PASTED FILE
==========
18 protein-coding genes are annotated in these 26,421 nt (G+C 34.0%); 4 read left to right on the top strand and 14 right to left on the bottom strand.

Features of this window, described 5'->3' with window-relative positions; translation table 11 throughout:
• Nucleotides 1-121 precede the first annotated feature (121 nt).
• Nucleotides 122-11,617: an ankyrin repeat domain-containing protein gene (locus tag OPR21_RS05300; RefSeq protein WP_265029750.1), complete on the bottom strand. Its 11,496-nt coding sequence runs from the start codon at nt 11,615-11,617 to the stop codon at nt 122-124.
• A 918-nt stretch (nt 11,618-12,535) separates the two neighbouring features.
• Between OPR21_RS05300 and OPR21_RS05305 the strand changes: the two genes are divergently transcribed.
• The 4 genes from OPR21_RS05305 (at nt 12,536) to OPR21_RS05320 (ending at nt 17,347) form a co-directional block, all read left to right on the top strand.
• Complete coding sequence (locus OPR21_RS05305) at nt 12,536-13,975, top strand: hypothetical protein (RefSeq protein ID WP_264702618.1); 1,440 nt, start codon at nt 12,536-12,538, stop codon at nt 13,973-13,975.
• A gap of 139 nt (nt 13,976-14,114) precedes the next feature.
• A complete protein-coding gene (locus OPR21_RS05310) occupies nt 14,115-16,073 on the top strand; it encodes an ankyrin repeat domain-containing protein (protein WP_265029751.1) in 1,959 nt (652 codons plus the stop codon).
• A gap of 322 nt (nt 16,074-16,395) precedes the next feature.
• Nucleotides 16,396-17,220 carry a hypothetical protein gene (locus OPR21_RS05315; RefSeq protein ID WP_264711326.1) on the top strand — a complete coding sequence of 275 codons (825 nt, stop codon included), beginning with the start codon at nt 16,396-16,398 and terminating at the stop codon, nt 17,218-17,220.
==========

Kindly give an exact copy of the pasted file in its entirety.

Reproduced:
18 protein-coding genes are annotated in these 26,421 nt (G+C 34.0%); 4 read left to right on the top strand and 14 right to left on the bottom strand.

Features of this window, described 5'->3' with window-relative positions; translation table 11 throughout:
• Nucleotides 1-121 precede the first annotated feature (121 nt).
• Nucleotides 122-11,617: an ankyrin repeat domain-containing protein gene (locus tag OPR21_RS05300; RefSeq protein WP_265029750.1), complete on the bottom strand. Its 11,496-nt coding sequence runs from the start codon at nt 11,615-11,617 to the stop codon at nt 122-124.
• A 918-nt stretch (nt 11,618-12,535) separates the two neighbouring features.
• Between OPR21_RS05300 and OPR21_RS05305 the strand changes: the two genes are divergently transcribed.
• The 4 genes from OPR21_RS05305 (at nt 12,536) to OPR21_RS05320 (ending at nt 17,347) form a co-directional block, all read left to right on the top strand.
• Complete coding sequence (locus OPR21_RS05305) at nt 12,536-13,975, top strand: hypothetical protein (RefSeq protein ID WP_264702618.1); 1,440 nt, start codon at nt 12,536-12,538, stop codon at nt 13,973-13,975.
• A gap of 139 nt (nt 13,976-14,114) precedes the next feature.
• A complete protein-coding gene (locus OPR21_RS05310) occupies nt 14,115-16,073 on the top strand; it encodes an ankyrin repeat domain-containing protein (protein WP_265029751.1) in 1,959 nt (652 codons plus the stop codon).
• A gap of 322 nt (nt 16,074-16,395) precedes the next feature.
• Nucleotides 16,396-17,220 carry a hypothetical protein gene (locus OPR21_RS05315; RefSeq protein ID WP_264711326.1) on the top strand — a complete coding sequence of 275 codons (825 nt, stop codon included), beginning with the start codon at nt 16,396-16,398 and terminating at the stop codon, nt 17,218-17,220.